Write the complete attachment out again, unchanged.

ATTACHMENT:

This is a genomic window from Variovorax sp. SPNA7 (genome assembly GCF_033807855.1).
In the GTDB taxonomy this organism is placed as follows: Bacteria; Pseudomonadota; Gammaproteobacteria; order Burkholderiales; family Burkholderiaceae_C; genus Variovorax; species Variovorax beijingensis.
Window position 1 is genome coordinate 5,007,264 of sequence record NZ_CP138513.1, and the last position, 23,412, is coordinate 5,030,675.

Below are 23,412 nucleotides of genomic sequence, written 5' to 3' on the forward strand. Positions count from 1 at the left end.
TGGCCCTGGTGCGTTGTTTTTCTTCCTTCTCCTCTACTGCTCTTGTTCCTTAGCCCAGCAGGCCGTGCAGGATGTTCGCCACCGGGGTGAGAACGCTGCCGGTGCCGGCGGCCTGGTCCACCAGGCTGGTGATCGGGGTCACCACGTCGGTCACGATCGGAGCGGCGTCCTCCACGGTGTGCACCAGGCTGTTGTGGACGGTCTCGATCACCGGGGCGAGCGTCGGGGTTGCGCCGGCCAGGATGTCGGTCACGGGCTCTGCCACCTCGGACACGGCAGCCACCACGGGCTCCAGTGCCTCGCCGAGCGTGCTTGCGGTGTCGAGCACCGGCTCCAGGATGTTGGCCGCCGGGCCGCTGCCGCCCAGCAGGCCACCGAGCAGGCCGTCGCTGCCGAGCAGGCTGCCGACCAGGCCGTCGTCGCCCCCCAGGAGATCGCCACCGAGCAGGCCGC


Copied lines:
This is a genomic window from Variovorax sp. SPNA7 (genome assembly GCF_033807855.1).
In the GTDB taxonomy this organism is placed as follows: Bacteria; Pseudomonadota; Gammaproteobacteria; order Burkholderiales; family Burkholderiaceae_C; genus Variovorax; species Variovorax beijingensis.
Window position 1 is genome coordinate 5,007,264 of sequence record NZ_CP138513.1, and the last position, 23,412, is coordinate 5,030,675.

Below are 23,412 nucleotides of genomic sequence, written 5' to 3' on the forward strand. Positions count from 1 at the left end.
TGGCCCTGGTGCGTTGTTTTTCTTCCTTCTCCTCTACTGCTCTTGTTCCTTAGCCCAGCAGGCCGTGCAGGATGTTCGCCACCGGGGTGAGAACGCTGCCGGTGCCGGCGGCCTGGTCCACCAGGCTGGTGATCGGGGTCACCACGTCGGTCACGATCGGAGCGGCGTCCTCCACGGTGTGCACCAGGCTGTTGTGGACGGTCTCGATCACCGGGGCGAGCGTCGGGGTTGCGCCGGCCAGGATGTCGGTCACGGGCTCTGCCACCTCGGACACGGCAGCCACCACGGGCTCCAGTGCCTCGCCGAGCGTGCTTGCGGTGTCGAGCACCGGCTCCAGGATGTTGGCCGCCGGGCCGCTGCCGCCCAGCAGGCCACCGAGCAGGCCGTCGCTGCCGAGCAGGCTGCCGACCAGGCCGTCGTCGCCCCCCAGGAGATCGCCACCGAGCAGGCCGC